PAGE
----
Fortune 500 Firm Leaving VMware for Microsoft Hyper-V
It’s only one win. But for Microsoft’s Hyper-V virtualization push, it could be a key victory in the global virtualization war vs. VMware. Specifically, CH2M HILL expects to save a projected $3.2 million over the next several years by switching from VMware virtualization solutions to Microsoft’s Hyper-V hypervisor. Here’s the story.
CH2M HILL, which specializes in engineering, procurement, construction, management, and operation, has been an eager virtualization adopter. The company virtualized 350 datacenter servers and 100 regional office servers by way of VMware ESX between 2005 and 2007.
Now, with the economy in a bad state, CH2M HILL says in a Microsoft press release that they’ll save $280,000 in software fees by switching platforms to Microsoft’s Hyper-V, which comes out to about $5,000 a server. And given that there are 600 field servers slated to be virtualized soon, that multiplies out to roughly the $3 million figure.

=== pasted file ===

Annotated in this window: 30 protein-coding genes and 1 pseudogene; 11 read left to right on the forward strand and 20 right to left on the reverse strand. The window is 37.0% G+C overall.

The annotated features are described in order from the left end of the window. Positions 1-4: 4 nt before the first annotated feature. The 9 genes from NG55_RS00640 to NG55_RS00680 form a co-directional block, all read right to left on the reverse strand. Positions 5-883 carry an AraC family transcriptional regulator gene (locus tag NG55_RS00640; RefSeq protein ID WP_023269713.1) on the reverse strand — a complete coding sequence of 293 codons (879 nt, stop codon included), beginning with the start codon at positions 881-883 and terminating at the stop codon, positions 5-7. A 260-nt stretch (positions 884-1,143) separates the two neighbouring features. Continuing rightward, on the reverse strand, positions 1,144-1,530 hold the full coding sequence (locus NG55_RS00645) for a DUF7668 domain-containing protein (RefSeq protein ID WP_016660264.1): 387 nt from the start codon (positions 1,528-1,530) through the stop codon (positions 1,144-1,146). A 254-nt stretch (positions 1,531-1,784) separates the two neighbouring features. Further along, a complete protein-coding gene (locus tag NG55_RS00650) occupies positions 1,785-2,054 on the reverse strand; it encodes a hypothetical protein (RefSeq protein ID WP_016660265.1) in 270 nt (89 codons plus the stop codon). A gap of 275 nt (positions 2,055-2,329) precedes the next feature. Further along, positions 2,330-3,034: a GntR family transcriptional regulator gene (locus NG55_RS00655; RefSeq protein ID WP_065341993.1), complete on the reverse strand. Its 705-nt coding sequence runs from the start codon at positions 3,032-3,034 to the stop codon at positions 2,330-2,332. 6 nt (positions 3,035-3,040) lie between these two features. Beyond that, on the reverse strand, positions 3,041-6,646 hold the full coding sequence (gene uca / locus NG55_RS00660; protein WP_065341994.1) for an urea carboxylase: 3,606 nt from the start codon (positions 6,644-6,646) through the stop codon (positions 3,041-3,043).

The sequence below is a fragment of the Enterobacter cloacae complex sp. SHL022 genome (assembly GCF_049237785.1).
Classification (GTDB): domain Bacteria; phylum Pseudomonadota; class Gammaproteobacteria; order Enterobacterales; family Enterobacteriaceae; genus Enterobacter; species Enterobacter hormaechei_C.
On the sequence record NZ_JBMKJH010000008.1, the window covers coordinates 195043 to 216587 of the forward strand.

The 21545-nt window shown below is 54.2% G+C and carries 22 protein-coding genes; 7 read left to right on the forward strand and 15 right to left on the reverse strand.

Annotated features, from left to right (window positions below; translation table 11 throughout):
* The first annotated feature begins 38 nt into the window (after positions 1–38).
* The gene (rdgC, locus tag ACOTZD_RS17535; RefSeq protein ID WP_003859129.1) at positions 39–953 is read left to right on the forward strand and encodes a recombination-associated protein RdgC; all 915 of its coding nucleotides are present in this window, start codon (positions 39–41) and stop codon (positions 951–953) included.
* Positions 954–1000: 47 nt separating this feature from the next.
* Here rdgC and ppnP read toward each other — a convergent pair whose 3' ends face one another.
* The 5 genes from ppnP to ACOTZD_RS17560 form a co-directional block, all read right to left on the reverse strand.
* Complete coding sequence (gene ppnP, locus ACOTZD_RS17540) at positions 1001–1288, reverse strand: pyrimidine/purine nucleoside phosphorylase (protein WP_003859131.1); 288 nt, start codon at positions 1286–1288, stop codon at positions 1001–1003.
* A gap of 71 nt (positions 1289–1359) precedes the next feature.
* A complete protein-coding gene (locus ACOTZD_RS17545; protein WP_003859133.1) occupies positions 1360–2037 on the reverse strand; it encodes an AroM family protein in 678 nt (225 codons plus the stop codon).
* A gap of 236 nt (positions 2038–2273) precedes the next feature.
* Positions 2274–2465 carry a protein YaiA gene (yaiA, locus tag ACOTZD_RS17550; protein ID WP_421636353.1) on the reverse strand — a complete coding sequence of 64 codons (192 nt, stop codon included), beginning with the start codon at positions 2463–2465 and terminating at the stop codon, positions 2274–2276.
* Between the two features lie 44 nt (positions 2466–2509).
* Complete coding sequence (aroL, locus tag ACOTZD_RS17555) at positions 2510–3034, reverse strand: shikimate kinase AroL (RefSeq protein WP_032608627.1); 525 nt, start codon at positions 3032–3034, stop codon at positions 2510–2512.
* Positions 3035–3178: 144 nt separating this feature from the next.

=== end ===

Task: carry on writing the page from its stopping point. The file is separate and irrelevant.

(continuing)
With 30 VMware virtual machines already migrated, Microsoft expects to have the changeover complete within three years.
Attacking Before VMworld
Microsoft’s timing for the CH2M HILL announcement is hardly surprising. Thousands of of virtualization specialists are set to attend the VMworld conference starting Aug. 30 in San Francisco. (Here’s a preview.)
During the Microsoft Worldwide Partner Conference (WPC10) in July, Microsoft COO Kevin Turner claimed Microsoft’s Hyper-V had 24.4 percent of the virtualization market, up about 6.1 points in recent months. It’s safe to expect more competitive statements from Microsoft during the VMworld event.
But don’t weep for VMware. Motley Fool notes that VMware’s stock has risen 158 percent since September 2009 as more customers flocked to VMware’s software.